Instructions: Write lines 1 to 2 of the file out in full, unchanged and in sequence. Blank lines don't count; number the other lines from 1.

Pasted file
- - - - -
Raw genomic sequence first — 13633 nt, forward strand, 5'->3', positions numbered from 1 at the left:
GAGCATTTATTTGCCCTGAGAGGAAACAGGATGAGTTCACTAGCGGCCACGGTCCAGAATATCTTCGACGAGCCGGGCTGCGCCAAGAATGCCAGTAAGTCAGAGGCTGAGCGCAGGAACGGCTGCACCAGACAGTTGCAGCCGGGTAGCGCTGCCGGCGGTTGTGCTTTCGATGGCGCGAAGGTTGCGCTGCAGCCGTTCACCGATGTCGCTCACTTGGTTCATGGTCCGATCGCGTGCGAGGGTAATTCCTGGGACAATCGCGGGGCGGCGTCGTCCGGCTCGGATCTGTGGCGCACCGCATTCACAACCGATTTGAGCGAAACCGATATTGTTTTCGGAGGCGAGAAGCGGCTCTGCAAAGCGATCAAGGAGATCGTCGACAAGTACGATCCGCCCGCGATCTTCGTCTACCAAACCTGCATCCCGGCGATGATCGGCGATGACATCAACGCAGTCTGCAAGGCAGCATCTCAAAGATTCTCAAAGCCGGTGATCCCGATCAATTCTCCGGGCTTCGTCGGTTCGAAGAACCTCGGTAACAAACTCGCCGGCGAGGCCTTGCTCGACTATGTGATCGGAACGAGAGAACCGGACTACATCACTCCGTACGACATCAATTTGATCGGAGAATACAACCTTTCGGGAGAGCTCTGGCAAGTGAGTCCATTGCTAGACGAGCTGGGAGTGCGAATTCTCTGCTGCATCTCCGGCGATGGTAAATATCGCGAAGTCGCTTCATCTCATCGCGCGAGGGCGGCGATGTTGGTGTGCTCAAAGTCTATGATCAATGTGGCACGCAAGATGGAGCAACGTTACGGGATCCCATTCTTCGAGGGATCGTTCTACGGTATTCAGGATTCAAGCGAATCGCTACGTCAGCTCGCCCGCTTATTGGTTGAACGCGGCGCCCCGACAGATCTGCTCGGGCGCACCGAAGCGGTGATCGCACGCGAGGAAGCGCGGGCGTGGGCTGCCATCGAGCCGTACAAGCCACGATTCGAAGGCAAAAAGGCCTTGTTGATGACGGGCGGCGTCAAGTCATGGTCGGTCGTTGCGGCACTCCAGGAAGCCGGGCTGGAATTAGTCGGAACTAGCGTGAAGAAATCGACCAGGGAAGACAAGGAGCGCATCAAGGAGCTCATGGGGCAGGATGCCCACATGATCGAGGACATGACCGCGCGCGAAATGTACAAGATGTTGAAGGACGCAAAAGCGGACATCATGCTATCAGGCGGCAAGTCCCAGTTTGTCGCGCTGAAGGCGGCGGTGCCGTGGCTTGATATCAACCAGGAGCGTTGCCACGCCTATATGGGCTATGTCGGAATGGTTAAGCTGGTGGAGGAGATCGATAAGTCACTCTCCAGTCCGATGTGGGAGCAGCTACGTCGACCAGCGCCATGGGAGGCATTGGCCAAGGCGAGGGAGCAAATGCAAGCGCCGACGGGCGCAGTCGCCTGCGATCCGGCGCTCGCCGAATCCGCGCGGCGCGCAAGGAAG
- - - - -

Raw genomic sequence first — 13633 nt, forward strand, 5'->3', positions numbered from 1 at the left:
GAGCATTTATTTGCCCTGAGAGGAAACAGGATGAGTTCACTAGCGGCCACGGTCCAGAATATCTTCGACGAGCCGGGCTGCGCCAAGAATGCCAGTAAGTCAGAGGCTGAGCGCAGGAACGGCTGCACCAGACAGTTGCAGCCGGGTAGCGCTGCCGGCGGTTGTGCTTTCGATGGCGCGAAGGTTGCGCTGCAGCCGTTCACCGATGTCGCTCACTTGGTTCATGGTCCGATCGCGTGCGAGGGTAATTCCTGGGACAATCGCGGGGCGGCGTCGTCCGGCTCGGATCTGTGGCGCACCGCATTCACAACCGATTTGAGCGAAACCGATATTGTTTTCGGAGGCGAGAAGCGGCTCTGCAAAGCGATCAAGGAGATCGTCGACAAGTACGATCCGCCCGCGATCTTCGTCTACCAAACCTGCATCCCGGCGATGATCGGCGATGACATCAACGCAGTCTGCAAGGCAGCATCTCAAAGATTCTCAAAGCCGGTGATCCCGATCAATTCTCCGGGCTTCGTCGGTTCGAAGAACCTCGGTAACAAACTCGCCGGCGAGGCCTTGCTCGACTATGTGATCGGAACGAGAGAACCGGACTACATCACTCCGTACGACATCAATTTGATCGGAGAATACAACCTTTCGGGAGAGCTCTGGCAAGTGAGTCCATTGCTAGACGAGCTGGGAGTGCGAATTCTCTGCTGCATCTCCGGCGATGGTAAATATCGCGAAGTCGCTTCATCTCATCGCGCGAGGGCGGCGATGTTGGTGTGCTCAAAGTCTATGATCAATGTGGCACGCAAGATGGAGCAACGTTACGGGATCCCATTCTTCGAGGGATCGTTCTACGGTATTCAGGATTCAAGCGAATCGCTACGTCAGCTCGCCCGCTTATTGGTTGAACGCGGCGCCCCGACAGATCTGCTCGGGCGCACCGAAGCGGTGATCGCACGCGAGGAAGCGCGGGCGTGGGCTGCCATCGAGCCGTACAAGCCACGATTCGAAGGCAAAAAGGCCTTGTTGATGACGGGCGGCGTCAAGTCATGGTCGGTCGTTGCGGCACTCCAGGAAGCCGGGCTGGAATTAGTCGGAACTAGCGTGAAGAAATCGACCAGGGAAGACAAGGAGCGCATCAAGGAGCTCATGGGGCAGGATGCCCACATGATCGAGGACATGACCGCGCGCGAAATGTACAAGATGTTGAAGGACGCAAAAGCGGACATCATGCTATCAGGCGGCAAGTCCCAGTTTGTCGCGCTGAAGGCGGCGGTGCCGTGGCTTGATATCAACCAGGAGCGTTGCCACGCCTATATGGGCTATGTCGGAATGGTTAAGCTGGTGGAGGAGATCGATAAGTCACTCTCCAGTCCGATGTGGGAGCAGCTACGTCGACCAGCGCCATGGGAGGCATTGGCCAAGGCGAGGGAGCAAATGCAAGCGCCGACGGGCGCAGTCGCCTGCGATCCGGCGCTCGCCGAATCCGCGCGGCGCGCAAGGAAG